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ERIC Number: EJ831201
Record Type: Journal
Publication Date: 2007
Pages: 19
Abstractor: ERIC
Reference Count: 35
ISSN: ISSN-1047-8248
Philosophy and the Role of Teacher Reflections on Constructing Gender
Gosselin, Colette
Educational Foundations, v21 n3-4 p39-57 Sum-Fall 2007
Verbal and non-verbal communication interactions have a strong influence on the social construction of gender. Therefore understanding the classroom interaction structures and the subsequent socio-cultural context is a vital commitment for any teacher. Furthermore, since gender is constructed in the day-to-day interactions of children's lives, concerns for promoting equality in the lived experiences of women and men must recognize the importance of early, daily communication structures in which patterns are first observed, tested, and legitimized by authority figures such as parents and teachers. Typically, philosophers of education aim to assist teachers in clarifying their beliefs about teaching in general. For many teachers, a philosophical approach for understanding classroom practice is hampered by their limited exposure to philosophy. Thus, philosophers of education have to aid teachers to re-conceptualize the meaning of philosophy of education, evaluate the bearing philosophy has on the kinds of questions they ask, and use philosophy as a tool to understand the juncture of theory and practice in the classroom. This exploratory ethnographic study aims to describe how two teachers' unexamined philosophies impacted the construction of gender within the practices of their classroom and to consider the powerful impact these practices may have had on the lives of their students. This study also explores the degree to which teacher reflection can go beyond general belief statements. It examines how two different teachers organized their classrooms, the effects this organization had on children's interactions, and, most importantly, how the teachers could have used philosophical reflection to recognize the impact they were having on gender development. The results illustrate the need to better prepare teachers who are able to reflect on how their beliefs shape their classroom interactions, and thus, the development of children's gender identity.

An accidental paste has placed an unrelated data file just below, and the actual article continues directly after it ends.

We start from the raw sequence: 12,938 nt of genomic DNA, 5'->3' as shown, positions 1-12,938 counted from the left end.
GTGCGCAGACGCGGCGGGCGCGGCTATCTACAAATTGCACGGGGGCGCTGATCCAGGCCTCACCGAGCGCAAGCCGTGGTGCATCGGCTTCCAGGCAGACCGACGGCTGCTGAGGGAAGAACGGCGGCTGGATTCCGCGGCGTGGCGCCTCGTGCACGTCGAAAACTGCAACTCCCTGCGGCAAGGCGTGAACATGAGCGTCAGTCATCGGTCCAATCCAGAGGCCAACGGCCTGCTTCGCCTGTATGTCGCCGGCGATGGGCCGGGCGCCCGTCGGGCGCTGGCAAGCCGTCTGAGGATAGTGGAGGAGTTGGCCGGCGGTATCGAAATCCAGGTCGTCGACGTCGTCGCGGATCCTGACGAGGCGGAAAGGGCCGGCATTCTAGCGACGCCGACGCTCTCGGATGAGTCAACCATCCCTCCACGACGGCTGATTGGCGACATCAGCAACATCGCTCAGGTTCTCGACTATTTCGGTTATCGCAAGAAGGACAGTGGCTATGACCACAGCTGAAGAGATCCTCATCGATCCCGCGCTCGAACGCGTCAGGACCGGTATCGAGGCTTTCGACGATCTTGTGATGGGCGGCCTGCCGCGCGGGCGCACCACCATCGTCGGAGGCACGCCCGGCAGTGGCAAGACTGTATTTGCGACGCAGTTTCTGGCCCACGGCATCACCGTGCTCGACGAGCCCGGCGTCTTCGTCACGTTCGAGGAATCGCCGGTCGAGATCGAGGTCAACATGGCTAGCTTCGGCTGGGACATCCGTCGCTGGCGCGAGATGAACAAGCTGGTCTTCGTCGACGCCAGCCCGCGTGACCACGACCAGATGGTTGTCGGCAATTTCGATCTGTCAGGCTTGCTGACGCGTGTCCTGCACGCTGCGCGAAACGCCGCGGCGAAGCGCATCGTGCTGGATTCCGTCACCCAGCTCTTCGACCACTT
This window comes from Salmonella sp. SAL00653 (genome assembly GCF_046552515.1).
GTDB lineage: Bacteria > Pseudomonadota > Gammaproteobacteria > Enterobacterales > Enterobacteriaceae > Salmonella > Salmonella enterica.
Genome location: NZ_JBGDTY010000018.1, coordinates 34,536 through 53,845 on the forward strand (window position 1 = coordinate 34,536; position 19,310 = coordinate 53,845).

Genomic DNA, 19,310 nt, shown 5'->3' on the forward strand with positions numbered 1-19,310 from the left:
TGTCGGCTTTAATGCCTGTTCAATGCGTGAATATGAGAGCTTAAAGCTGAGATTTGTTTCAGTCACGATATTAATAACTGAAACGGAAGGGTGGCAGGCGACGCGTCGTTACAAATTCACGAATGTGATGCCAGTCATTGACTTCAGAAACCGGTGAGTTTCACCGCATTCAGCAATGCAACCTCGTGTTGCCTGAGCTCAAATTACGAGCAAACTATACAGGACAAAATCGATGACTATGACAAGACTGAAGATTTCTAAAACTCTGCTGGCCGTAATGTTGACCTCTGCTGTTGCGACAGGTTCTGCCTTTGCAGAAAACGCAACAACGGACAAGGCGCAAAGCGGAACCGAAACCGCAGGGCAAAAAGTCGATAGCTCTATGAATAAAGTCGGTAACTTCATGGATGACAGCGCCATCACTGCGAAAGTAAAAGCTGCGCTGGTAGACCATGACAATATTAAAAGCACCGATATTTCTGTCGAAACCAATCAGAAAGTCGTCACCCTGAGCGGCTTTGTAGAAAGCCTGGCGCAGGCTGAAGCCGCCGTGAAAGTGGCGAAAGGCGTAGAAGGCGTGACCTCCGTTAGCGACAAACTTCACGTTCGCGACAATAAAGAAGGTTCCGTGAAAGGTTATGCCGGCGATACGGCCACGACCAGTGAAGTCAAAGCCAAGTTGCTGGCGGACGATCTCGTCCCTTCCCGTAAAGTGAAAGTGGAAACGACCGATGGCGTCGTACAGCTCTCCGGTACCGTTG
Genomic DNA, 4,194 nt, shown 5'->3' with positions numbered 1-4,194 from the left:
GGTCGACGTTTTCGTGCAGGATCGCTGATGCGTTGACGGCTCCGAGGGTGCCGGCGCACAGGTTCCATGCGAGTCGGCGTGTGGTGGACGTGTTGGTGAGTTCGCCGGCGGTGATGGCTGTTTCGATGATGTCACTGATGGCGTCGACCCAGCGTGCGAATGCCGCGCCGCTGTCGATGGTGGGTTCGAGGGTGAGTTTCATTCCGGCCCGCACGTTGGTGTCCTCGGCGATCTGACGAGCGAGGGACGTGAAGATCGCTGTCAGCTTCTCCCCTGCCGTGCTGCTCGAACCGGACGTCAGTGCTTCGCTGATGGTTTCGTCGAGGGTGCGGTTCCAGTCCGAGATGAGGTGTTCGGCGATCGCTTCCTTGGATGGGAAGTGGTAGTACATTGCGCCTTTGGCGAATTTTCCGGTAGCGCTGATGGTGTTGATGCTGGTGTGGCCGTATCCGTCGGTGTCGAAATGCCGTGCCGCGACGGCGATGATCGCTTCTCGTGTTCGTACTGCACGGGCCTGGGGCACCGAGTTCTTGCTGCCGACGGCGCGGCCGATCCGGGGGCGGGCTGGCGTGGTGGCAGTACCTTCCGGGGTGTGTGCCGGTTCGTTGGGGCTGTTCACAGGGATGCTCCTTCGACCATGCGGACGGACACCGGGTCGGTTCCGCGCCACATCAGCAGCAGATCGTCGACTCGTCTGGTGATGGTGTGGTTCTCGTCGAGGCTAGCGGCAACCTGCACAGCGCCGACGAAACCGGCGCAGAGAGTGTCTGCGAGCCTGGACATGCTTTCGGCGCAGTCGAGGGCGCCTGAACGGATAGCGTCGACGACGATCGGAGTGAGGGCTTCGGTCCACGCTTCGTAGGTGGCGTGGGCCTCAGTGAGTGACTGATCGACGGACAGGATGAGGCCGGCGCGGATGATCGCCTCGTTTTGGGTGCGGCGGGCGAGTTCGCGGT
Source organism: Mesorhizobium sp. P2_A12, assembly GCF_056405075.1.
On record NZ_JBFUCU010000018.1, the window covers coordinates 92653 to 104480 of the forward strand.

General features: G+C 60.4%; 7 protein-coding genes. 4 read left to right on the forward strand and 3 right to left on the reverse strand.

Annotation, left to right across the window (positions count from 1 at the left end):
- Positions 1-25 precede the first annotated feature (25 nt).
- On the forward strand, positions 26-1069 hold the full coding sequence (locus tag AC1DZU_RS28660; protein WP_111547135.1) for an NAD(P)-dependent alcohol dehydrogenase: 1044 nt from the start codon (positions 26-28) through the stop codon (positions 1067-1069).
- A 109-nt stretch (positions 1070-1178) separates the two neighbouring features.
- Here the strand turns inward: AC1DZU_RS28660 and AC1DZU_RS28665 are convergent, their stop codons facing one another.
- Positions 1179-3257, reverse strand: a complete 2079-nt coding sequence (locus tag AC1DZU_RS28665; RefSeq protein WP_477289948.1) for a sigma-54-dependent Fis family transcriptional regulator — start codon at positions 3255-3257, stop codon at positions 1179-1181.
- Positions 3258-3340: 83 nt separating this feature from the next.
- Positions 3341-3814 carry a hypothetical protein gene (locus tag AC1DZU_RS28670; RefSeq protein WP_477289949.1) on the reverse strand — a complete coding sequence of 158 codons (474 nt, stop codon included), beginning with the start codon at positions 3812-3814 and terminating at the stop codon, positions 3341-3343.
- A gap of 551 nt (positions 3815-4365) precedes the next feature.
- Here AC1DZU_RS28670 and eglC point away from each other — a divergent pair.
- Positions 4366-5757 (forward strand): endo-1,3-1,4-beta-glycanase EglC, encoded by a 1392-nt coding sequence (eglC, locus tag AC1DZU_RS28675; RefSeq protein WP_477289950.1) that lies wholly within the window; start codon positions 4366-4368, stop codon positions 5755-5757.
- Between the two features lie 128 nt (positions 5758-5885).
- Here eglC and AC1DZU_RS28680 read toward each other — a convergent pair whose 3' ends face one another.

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Publication Type: Journal Articles; Reports - Evaluative
Education Level: Elementary Education; Elementary Secondary Education; Grade 1
Audience: Teachers
Language: English
Sponsor: N/A
Authoring Institution: N/A